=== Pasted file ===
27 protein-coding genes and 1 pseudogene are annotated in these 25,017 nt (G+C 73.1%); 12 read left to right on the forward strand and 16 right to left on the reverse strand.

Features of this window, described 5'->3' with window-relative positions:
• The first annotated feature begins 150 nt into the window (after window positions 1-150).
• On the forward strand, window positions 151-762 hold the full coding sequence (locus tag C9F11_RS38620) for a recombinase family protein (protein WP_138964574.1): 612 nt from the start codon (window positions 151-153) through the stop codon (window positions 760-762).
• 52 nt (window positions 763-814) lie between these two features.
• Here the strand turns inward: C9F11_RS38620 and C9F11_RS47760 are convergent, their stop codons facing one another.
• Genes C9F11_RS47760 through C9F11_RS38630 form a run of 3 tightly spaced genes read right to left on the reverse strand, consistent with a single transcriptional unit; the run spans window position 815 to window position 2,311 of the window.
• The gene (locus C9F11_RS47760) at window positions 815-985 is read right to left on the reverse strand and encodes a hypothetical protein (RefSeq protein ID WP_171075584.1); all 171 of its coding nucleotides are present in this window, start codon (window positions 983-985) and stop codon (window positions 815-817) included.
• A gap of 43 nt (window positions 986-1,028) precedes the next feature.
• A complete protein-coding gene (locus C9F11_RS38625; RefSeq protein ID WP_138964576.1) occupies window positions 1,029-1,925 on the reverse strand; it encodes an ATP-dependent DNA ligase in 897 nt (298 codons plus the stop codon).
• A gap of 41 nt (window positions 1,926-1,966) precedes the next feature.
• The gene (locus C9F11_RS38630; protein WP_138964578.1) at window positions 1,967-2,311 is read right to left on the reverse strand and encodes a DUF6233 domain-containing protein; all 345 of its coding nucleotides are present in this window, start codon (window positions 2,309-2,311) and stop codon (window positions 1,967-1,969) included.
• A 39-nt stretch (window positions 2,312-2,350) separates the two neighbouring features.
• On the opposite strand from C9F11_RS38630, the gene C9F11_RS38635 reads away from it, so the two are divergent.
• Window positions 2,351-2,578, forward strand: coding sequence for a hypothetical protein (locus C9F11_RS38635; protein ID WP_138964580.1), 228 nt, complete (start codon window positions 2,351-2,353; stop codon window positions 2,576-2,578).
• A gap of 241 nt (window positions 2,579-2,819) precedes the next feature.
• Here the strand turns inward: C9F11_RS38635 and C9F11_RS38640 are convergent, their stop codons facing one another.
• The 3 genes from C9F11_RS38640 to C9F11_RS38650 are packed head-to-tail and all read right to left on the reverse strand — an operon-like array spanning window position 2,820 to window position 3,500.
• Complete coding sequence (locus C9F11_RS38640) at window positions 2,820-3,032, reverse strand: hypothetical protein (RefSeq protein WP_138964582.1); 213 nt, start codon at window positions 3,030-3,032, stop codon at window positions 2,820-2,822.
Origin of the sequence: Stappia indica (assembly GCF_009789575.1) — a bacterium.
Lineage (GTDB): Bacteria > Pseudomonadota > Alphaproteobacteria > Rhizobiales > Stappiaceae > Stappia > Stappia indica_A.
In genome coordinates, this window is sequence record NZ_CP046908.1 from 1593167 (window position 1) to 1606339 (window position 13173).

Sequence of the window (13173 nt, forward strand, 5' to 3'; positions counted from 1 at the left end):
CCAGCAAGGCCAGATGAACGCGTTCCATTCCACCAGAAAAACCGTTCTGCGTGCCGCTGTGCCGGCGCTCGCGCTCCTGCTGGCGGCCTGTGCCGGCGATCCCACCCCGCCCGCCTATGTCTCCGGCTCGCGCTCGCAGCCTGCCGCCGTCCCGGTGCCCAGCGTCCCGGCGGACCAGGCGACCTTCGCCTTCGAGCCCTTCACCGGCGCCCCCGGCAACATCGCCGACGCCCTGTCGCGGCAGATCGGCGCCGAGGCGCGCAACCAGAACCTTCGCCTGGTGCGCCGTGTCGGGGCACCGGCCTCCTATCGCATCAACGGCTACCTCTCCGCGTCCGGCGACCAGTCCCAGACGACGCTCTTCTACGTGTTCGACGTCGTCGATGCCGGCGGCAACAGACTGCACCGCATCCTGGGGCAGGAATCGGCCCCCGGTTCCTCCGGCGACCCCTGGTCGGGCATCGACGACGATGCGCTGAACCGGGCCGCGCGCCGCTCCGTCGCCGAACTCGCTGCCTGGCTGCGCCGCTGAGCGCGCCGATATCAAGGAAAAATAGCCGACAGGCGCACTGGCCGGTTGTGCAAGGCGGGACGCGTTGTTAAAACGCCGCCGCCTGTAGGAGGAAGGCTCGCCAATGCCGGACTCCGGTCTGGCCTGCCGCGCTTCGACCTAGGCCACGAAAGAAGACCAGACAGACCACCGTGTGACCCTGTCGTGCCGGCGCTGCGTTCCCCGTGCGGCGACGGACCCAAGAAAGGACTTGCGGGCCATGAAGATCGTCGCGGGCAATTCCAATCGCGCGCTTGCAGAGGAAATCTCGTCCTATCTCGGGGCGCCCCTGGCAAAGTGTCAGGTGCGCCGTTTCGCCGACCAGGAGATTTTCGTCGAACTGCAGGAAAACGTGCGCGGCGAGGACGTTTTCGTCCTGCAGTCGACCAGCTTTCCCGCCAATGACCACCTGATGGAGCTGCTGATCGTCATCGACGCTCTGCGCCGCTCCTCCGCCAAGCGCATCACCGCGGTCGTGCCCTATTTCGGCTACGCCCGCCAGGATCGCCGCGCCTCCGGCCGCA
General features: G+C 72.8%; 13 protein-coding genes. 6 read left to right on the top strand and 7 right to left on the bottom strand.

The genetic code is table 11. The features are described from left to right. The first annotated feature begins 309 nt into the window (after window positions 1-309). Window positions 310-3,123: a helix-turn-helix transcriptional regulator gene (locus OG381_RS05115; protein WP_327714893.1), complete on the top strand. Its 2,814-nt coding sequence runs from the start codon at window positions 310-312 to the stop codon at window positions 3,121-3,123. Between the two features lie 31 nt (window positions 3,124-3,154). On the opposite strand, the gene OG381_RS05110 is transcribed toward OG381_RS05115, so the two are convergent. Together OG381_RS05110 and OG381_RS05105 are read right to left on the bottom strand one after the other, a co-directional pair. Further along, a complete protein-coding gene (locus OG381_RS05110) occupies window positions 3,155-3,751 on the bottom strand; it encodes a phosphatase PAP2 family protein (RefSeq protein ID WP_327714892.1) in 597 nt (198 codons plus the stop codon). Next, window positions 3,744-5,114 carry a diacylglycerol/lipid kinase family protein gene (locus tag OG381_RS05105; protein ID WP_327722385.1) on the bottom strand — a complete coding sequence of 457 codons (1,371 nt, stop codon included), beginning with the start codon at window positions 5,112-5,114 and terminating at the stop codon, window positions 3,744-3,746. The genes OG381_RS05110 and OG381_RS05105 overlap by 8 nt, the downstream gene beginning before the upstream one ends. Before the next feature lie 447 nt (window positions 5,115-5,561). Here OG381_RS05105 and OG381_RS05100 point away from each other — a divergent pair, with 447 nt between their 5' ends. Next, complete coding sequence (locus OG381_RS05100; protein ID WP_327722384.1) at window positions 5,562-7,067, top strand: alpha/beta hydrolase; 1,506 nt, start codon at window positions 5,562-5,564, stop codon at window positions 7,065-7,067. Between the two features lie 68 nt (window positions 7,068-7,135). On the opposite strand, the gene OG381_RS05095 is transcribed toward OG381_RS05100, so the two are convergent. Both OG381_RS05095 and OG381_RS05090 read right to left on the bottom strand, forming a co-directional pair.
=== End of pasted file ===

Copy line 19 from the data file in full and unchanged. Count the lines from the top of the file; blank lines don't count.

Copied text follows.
• Complete coding sequence (locus C9F11_RS38640) at window positions 2,820-3,032, reverse strand: hypothetical protein (RefSeq protein WP_138964582.1); 213 nt, start codon at window positions 3,030-3,032, stop codon at window positions 2,820-2,822.